Since the city outlawed signage and tore up the thoroughfare for BART construction in 1970, mid-Market has remained an odd no-man's land in the heart of an affluent, world-class urban center.
Tourists strolling down the picturesque boulevard of upper Market, shopping bags in tow, expect San Francisco’s Champs Elyseés to continue down to the Castro. Passing 5th Street, they quickly learn there is little if anything to see. For San Francisco's Great White Way long ago turned into its most visible central den of inequity, lined with the city's most embarrassing social and criminal problems: drugs, homelessness and prostitution.
The problem has eluded city government and planning, property owners and realtors and the neighborhood population as a whole. Market Street is the central artery of the city, and yet it's been left forgotten, pockmarked and blighted for nearly four decades. "It really is sort of like the picture of Dorian Gray," says local activist Tom Radulovich, "hidden in progressive San Francisco's attic."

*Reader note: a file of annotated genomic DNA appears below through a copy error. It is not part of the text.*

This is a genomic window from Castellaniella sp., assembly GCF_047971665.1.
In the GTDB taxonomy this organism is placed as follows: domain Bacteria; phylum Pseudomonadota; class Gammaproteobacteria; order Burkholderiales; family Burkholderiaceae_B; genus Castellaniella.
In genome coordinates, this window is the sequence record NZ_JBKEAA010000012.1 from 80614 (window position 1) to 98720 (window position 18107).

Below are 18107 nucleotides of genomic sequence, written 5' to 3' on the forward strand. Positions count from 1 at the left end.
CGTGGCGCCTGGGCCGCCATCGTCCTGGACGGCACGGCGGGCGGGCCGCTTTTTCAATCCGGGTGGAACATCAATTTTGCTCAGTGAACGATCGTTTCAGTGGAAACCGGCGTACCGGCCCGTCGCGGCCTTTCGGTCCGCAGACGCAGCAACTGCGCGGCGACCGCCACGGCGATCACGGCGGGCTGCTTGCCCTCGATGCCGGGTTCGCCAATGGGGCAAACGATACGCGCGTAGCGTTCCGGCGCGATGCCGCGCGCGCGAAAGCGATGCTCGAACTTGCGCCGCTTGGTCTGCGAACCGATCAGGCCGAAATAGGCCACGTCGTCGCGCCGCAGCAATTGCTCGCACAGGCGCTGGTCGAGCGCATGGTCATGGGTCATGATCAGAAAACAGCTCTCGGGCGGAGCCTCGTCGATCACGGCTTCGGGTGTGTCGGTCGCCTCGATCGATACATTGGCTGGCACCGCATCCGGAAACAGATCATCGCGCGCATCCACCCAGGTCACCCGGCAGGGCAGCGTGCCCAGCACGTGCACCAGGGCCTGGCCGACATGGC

How did we get here, and how bad is it really? Where does the blame lie? And what will it take to turn Market Street into the bustling thoroughfare it once was?
No one has tried to connect all the dots yet: from BART construction in the '70s to a rise in homelessness in the '90s to today's real estate boom and bust, plus issues of laissez-faire San Francisco politics and the city's harsh urban planning response to the homeless. With my unique perspective as a real estate journalist and a former resident of the Tenderloin, I think I have the perfect mix of experience to finally bring this unique and complicated story to light.